"No bullshit-40 horses," Carter insisted, as he explained the results of his R35 GT-R dyno day at XS Engineering for "Driven" (Sept. '08).
"No way," I countered, "you're telling me the GT-R made 40 more horses with its hood open than with it closed?"
"40," testified head XS Engineering tech, Peter Yeung.
Do vented hoods add more horsepower?The question:
And so began another friendly automotive debate, which has boiled into the subject matter of this month's Fact or Fiction: Can adding a vented hood increase power? The OEM GT-R engine bay is sealed so well from the factory, that we suspect popping its hood on the dyno brought power gains not only by allowing excess heat to escape the engine bay, but also by providing more cool, fresh air to be taken in for combustion.
Unfortunately, vented aftermarket hoods for the GT-R are a little hard to come by, and Nissan seemed to frown on the idea of us trying to "modify" their factory piece...so, we contacted Seibon Carbon in Walnut, Calif., about contributing one of their DV-style carbon-fiber hoods for the S13 240SX, then borrowed Carter's car for testing.
With the SR-powered pseudo 180SX strapped to the rollers of XS's dyno, we were only after one thing. We knew vented hoods decrease temperatures, but how much power, if any, could we expect to gain by adding one? We made several Fourth gear, full-throttle passes with the 240, first with its engine bay covered with factory sheet metal, then with sexy vented Seibon carbon instead. Here's what we found:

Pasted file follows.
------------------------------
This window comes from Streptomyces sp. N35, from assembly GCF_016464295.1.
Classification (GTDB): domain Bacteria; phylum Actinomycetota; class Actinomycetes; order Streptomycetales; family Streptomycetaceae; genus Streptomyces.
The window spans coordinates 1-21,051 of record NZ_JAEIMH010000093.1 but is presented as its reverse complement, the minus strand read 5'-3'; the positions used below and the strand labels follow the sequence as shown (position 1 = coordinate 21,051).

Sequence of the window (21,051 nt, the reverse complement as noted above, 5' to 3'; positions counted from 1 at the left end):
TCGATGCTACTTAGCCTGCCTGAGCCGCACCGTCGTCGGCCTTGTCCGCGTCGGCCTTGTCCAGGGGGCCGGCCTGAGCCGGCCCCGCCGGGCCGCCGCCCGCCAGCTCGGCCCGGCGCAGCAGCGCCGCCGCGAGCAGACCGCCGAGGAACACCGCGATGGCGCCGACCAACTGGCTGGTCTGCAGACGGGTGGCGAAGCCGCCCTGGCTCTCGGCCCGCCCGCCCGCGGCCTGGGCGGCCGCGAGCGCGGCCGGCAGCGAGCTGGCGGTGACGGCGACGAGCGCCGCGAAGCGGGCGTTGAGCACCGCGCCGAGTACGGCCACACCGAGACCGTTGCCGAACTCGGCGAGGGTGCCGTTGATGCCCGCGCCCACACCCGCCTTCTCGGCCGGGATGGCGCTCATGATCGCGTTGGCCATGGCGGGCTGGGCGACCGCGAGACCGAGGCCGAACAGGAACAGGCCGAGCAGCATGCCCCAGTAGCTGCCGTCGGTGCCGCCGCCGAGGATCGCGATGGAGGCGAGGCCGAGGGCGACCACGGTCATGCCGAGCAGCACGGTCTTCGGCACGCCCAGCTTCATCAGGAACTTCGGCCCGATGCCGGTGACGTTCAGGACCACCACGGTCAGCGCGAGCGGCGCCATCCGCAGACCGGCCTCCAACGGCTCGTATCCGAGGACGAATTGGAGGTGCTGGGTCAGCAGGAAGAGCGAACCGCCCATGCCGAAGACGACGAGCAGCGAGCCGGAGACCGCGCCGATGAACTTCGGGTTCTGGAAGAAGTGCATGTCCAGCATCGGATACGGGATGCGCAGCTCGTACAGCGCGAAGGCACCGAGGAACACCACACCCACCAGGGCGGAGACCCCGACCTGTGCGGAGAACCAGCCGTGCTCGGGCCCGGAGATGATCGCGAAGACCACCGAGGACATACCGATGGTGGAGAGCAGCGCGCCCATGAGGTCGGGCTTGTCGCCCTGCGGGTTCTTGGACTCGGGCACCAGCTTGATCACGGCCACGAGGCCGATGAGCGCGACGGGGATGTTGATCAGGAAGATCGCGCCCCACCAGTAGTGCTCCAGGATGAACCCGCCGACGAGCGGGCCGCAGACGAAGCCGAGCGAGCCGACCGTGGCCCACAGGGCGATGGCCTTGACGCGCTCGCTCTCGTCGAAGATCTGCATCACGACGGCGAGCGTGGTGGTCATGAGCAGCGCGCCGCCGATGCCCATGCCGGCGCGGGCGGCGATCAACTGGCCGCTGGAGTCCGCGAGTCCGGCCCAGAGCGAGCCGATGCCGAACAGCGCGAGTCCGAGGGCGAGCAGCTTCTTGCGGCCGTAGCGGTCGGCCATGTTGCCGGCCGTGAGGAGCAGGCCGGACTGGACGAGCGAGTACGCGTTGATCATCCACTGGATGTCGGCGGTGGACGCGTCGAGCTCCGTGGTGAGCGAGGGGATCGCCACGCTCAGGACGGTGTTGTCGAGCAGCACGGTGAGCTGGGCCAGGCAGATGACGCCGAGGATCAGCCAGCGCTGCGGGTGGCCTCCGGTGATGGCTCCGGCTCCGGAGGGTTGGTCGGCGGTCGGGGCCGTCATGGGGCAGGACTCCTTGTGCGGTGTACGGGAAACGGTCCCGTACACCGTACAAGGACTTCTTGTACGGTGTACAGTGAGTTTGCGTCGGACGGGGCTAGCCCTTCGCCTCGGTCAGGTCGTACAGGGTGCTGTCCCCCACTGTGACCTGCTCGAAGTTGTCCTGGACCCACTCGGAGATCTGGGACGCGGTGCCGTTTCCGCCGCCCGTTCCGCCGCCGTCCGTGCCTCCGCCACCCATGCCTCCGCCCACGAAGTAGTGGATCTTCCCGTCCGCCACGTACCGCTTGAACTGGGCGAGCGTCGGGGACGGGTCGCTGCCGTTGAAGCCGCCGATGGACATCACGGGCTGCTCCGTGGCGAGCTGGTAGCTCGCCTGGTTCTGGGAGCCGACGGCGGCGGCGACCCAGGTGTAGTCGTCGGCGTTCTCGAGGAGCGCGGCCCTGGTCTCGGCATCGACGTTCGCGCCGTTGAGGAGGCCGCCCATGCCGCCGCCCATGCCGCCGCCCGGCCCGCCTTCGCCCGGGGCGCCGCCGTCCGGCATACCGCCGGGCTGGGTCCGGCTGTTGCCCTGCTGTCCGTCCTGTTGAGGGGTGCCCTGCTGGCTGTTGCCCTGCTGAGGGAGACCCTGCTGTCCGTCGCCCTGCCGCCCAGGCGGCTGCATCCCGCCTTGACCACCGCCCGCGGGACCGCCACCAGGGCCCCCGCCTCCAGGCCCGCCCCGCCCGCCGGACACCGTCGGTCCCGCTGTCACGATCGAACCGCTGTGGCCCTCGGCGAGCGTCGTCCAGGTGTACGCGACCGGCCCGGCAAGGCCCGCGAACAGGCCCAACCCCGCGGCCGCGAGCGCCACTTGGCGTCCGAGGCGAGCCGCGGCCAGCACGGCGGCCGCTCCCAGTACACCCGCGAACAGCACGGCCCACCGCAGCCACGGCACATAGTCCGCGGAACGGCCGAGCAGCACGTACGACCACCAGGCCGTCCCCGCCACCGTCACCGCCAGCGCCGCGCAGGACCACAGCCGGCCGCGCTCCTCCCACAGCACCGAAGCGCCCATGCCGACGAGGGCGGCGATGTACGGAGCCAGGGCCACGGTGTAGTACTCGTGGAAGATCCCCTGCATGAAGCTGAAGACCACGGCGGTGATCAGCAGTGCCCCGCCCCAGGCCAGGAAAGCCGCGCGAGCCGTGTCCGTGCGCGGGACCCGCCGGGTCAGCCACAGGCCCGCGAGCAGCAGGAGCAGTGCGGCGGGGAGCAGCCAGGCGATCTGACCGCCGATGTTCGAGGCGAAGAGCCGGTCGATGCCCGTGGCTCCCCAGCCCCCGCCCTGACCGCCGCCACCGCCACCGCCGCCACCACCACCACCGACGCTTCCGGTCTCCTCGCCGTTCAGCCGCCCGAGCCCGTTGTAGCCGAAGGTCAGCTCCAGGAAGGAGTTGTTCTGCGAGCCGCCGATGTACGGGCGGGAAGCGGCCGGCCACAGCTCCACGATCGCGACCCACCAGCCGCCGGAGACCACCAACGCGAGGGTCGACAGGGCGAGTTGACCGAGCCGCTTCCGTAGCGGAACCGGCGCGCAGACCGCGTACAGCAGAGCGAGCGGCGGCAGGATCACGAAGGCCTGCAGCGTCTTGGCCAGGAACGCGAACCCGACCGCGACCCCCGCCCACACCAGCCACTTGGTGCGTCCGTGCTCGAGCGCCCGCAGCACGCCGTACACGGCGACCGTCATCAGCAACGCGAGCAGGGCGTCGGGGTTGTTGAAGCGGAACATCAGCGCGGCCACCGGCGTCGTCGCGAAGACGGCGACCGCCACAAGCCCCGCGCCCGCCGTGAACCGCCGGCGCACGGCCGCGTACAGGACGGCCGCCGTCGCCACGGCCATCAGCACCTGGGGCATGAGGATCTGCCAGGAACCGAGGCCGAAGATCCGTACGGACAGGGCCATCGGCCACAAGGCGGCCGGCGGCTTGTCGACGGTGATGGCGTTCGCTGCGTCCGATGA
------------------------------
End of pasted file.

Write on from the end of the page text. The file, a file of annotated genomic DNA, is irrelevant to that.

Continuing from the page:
The Verdict: Fact
Though it didn't make as much extra power as our GT-R did sans hood, Carter's S13 picked up about 2.5 whp and 1.5 lb-ft of torque with the addition of a vented hood. Underhood temps were lowered, which allowed the SR's GT2560 turbo to pull in larger supply of cool, dense ambient air than before, netting more power across the board. Even better: At highway speeds, air moving at a high velocity under the car will create an area of low pressure in its engine bay, sucking in more ambient air through the Seibon hood vents that would normally flow over the non-vented stocker-further cooling the bay, improving intake air quality, and making even more power. Bottom line: Let more heat out, put more power down.